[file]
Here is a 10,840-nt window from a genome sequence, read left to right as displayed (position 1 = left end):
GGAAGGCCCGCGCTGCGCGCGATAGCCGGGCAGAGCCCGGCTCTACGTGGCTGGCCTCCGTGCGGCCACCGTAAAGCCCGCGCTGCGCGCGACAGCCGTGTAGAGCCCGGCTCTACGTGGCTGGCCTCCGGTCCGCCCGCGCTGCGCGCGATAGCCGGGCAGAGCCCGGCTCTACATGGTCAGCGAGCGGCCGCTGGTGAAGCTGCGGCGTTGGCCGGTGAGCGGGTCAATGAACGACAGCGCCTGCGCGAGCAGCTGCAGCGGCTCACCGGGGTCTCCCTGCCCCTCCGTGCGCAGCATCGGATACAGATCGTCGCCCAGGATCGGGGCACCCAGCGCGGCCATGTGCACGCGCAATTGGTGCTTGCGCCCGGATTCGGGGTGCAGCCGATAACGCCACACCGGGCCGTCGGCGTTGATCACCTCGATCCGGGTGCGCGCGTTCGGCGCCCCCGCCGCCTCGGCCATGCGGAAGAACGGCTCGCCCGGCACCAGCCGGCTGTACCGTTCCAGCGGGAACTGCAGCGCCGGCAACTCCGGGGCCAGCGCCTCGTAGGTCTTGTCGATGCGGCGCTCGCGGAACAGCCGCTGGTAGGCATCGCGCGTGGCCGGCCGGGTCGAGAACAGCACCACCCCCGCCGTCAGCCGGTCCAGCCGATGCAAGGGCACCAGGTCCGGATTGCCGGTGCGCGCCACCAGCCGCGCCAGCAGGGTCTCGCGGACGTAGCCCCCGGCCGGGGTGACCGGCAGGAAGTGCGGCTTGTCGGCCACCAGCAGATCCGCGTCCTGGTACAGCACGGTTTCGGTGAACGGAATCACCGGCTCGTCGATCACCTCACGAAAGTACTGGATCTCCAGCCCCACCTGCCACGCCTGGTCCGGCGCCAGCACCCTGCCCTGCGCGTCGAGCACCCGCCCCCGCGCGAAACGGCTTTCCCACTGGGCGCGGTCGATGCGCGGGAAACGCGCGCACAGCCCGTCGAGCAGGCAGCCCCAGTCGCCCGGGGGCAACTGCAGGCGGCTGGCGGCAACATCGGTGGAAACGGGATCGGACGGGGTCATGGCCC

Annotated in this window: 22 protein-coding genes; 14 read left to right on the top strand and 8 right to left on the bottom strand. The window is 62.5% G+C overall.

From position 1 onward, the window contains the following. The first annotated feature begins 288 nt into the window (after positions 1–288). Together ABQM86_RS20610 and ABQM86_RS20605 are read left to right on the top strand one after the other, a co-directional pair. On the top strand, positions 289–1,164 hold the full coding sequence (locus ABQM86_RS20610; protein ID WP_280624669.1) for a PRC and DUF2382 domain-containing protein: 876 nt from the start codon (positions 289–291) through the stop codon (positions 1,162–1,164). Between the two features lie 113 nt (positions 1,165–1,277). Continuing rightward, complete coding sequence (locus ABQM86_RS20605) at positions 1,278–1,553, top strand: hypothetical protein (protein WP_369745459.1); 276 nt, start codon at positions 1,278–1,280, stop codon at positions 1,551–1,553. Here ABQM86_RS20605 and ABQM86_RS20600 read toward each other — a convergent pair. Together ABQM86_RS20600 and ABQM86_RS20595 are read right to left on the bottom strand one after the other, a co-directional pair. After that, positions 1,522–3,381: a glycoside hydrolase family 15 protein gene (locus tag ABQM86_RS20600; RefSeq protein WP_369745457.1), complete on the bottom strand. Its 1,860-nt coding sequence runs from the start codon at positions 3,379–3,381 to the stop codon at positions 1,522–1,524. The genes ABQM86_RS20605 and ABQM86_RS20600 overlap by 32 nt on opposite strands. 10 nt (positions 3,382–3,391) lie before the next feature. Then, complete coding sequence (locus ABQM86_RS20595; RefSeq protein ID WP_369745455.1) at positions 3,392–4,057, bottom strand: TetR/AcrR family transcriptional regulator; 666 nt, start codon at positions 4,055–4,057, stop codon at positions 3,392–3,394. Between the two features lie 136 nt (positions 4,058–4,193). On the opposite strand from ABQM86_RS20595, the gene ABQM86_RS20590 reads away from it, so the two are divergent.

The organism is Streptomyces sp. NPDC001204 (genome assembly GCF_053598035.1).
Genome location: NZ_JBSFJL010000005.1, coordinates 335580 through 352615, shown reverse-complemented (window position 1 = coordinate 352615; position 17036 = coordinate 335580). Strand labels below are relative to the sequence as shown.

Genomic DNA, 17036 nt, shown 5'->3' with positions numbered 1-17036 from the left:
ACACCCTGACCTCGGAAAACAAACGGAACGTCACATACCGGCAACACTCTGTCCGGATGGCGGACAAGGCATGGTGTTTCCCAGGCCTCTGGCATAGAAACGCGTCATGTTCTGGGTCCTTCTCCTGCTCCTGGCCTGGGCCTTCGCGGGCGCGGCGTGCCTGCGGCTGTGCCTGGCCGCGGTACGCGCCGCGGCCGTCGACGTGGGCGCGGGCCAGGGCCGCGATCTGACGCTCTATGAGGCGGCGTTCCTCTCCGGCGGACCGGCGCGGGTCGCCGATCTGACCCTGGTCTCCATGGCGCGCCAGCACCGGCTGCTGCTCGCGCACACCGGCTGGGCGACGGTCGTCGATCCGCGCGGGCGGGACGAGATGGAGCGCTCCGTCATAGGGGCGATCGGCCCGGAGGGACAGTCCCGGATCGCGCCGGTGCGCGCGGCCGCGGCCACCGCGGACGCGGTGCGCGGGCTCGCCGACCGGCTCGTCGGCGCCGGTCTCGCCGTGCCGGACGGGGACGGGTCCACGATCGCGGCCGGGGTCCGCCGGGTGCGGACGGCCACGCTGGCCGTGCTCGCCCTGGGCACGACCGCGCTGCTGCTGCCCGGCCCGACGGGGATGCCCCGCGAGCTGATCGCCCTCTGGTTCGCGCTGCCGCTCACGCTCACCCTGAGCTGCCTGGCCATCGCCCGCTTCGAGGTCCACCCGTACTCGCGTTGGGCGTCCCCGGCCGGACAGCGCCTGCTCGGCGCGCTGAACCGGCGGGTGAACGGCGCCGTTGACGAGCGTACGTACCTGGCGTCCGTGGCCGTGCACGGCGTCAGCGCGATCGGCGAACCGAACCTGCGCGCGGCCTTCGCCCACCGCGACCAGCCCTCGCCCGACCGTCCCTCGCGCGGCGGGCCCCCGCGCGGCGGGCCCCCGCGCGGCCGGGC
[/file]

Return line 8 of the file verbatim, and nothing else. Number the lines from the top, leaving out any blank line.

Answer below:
ACACCCTGACCTCGGAAAACAAACGGAACGTCACATACCGGCAACACTCTGTCCGGATGGCGGACAAGGCATGGTGTTTCCCAGGCCTCTGGCATAGAAACGCGTCATGTTCTGGGTCCTTCTCCTGCTCCTGGCCTGGGCCTTCGCGGGCGCGGCGTGCCTGCGGCTGTGCCTGGCCGCGGTACGCGCCGCGGCCGTCGACGTGGGCGCGGGCCAGGGCCGCGATCTGACGCTCTATGAGGCGGCGTTCCTCTCCGGCGGACCGGCGCGGGTCGCCGATCTGACCCTGGTCTCCATGGCGCGCCAGCACCGGCTGCTGCTCGCGCACACCGGCTGGGCGACGGTCGTCGATCCGCGCGGGCGGGACGAGATGGAGCGCTCCGTCATAGGGGCGATCGGCCCGGAGGGACAGTCCCGGATCGCGCCGGTGCGCGCGGCCGCGGCCACCGCGGACGCGGTGCGCGGGCTCGCCGACCGGCTCGTCGGCGCCGGTCTCGCCGTGCCGGACGGGGACGGGTCCACGATCGCGGCCGGGGTCCGCCGGGTGCGGACGGCCACGCTGGCCGTGCTCGCCCTGGGCACGACCGCGCTGCTGCTGCCCGGCCCGACGGGGATGCCCCGCGAGCTGATCGCCCTCTGGTTCGCGCTGCCGCTCACGCTCACCCTGAGCTGCCTGGCCATCGCCCGCTTCGAGGTCCACCCGTACTCGCGTTGGGCGTCCCCGGCCGGACAGCGCCTGCTCGGCGCGCTGAACCGGCGGGTGAACGGCGCCGTTGACGAGCGTACGTACCTGGCGTCCGTGGCCGTGCACGGCGTCAGCGCGATCGGCGAACCGAACCTGCGCGCGGCCTTCGCCCACCGCGACCAGCCCTCGCCCGACCGTCCCTCGCGCGGCGGGCCCCCGCGCGGCGGGCCCCCGCGCGGCCGGGC